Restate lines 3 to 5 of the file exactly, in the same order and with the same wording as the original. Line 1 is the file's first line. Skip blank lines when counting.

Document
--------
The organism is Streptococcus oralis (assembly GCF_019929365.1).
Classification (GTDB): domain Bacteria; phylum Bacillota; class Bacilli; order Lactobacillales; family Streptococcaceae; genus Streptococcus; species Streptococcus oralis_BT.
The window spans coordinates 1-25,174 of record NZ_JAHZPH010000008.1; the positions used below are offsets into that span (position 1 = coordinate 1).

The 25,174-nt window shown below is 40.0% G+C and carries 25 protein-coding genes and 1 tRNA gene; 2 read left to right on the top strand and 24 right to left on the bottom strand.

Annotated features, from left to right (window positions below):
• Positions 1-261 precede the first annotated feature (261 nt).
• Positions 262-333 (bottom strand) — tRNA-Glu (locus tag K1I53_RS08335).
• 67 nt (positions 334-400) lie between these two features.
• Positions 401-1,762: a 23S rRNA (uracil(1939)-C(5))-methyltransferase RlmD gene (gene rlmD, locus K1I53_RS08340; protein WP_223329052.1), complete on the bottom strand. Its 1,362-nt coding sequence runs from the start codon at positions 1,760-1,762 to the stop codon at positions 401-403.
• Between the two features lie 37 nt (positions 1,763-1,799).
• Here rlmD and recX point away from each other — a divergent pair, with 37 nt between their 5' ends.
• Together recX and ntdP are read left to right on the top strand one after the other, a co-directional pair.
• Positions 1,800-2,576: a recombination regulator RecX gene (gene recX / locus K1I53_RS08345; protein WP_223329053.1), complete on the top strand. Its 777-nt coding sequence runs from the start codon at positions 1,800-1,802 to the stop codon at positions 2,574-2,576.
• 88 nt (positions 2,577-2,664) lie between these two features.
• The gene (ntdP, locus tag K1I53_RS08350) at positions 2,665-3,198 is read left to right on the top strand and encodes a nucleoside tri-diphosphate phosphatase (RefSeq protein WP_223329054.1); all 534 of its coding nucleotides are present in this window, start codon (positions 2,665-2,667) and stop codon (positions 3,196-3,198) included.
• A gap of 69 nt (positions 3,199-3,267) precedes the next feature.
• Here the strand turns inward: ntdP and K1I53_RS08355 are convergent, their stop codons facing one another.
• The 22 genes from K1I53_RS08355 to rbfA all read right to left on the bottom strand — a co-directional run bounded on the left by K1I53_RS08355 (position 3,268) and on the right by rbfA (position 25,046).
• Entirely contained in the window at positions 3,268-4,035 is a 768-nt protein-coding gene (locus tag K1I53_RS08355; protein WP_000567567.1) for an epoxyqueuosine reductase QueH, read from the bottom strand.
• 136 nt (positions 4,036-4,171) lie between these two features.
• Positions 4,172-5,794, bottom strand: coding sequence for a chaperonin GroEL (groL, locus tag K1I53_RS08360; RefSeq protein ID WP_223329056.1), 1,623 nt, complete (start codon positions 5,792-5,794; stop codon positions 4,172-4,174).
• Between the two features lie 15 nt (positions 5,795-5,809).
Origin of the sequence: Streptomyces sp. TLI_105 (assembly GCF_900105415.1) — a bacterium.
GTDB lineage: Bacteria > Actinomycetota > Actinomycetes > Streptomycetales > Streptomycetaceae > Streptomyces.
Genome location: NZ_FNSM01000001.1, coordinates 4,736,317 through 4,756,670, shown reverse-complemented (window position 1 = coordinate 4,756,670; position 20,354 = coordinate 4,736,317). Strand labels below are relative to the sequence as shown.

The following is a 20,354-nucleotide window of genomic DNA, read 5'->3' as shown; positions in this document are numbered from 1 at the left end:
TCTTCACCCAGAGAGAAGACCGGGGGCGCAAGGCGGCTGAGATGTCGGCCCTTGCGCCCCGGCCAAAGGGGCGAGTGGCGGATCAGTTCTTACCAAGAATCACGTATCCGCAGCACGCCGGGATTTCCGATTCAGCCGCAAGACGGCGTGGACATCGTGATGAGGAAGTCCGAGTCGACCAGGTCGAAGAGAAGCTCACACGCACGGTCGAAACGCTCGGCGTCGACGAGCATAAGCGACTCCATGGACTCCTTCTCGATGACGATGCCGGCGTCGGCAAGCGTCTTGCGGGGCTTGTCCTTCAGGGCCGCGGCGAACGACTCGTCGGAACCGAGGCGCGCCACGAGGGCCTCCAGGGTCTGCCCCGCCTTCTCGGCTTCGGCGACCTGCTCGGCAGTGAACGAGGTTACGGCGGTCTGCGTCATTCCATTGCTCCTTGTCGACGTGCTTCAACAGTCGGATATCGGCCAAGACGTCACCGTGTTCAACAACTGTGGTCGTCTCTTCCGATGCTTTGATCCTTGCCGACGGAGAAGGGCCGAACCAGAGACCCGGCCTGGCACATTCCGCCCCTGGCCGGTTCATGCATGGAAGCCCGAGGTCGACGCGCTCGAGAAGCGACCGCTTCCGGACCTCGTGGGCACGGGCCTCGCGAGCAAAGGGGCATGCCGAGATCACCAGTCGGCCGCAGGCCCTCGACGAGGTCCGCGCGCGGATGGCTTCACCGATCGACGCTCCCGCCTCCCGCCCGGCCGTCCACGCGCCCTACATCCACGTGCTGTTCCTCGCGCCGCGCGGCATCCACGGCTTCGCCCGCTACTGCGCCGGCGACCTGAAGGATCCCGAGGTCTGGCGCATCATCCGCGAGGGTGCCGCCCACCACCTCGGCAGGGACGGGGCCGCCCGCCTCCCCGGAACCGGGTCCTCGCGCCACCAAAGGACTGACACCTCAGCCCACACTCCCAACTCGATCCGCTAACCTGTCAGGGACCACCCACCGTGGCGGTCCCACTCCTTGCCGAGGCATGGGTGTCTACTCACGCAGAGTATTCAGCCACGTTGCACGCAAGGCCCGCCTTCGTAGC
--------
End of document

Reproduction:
The window spans coordinates 1-25,174 of record NZ_JAHZPH010000008.1; the positions used below are offsets into that span (position 1 = coordinate 1).

The 25,174-nt window shown below is 40.0% G+C and carries 25 protein-coding genes and 1 tRNA gene; 2 read left to right on the top strand and 24 right to left on the bottom strand.

Annotated features, from left to right (window positions below):